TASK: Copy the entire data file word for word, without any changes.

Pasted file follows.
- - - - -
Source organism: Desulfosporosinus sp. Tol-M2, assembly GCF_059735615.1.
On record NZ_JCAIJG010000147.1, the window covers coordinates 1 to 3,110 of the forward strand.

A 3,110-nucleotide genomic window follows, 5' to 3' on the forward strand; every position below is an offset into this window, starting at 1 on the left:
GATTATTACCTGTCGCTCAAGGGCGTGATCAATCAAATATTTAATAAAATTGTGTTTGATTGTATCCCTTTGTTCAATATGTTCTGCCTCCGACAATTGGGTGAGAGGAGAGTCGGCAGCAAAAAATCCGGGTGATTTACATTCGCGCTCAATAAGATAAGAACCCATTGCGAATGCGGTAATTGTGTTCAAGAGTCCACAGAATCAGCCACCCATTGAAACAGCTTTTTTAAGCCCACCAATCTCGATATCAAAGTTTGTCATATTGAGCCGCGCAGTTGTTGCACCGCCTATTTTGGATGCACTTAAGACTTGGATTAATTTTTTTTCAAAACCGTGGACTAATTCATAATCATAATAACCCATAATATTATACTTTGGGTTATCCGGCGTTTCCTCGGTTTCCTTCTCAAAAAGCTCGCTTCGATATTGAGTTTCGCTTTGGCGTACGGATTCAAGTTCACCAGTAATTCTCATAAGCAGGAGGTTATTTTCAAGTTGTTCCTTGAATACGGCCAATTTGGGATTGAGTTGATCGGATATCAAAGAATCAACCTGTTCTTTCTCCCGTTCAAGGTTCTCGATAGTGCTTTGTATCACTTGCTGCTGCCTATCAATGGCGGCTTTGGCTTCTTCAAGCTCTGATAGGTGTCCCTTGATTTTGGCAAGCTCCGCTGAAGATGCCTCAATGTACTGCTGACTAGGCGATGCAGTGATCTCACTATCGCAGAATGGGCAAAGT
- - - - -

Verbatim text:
Source organism: Desulfosporosinus sp. Tol-M2, assembly GCF_059735615.1.
On record NZ_JCAIJG010000147.1, the window covers coordinates 1 to 3,110 of the forward strand.

A 3,110-nucleotide genomic window follows, 5' to 3' on the forward strand; every position below is an offset into this window, starting at 1 on the left:
GATTATTACCTGTCGCTCAAGGGCGTGATCAATCAAATATTTAATAAAATTGTGTTTGATTGTATCCCTTTGTTCAATATGTTCTGCCTCCGACAATTGGGTGAGAGGAGAGTCGGCAGCAAAAAATCCGGGTGATTTACATTCGCGCTCAATAAGATAAGAACCCATTGCGAATGCGGTAATTGTGTTCAAGAGTCCACAGAATCAGCCACCCATTGAAACAGCTTTTTTAAGCCCACCAATCTCGATATCAAAGTTTGTCATATTGAGCCGCGCAGTTGTTGCACCGCCTATTTTGGATGCACTTAAGACTTGGATTAATTTTTTTTCAAAACCGTGGACTAATTCATAATCATAATAACCCATAATATTATACTTTGGGTTATCCGGCGTTTCCTCGGTTTCCTTCTCAAAAAGCTCGCTTCGATATTGAGTTTCGCTTTGGCGTACGGATTCAAGTTCACCAGTAATTCTCATAAGCAGGAGGTTATTTTCAAGTTGTTCCTTGAATACGGCCAATTTGGGATTGAGTTGATCGGATATCAAAGAATCAACCTGTTCTTTCTCCCGTTCAAGGTTCTCGATAGTGCTTTGTATCACTTGCTGCTGCCTATCAATGGCGGCTTTGGCTTCTTCAAGCTCTGATAGGTGTCCCTTGATTTTGGCAAGCTCCGCTGAAGATGCCTCAATGTACTGCTGACTAGGCGATGCAGTGATCTCACTATCGCAGAATGGGCAAAGT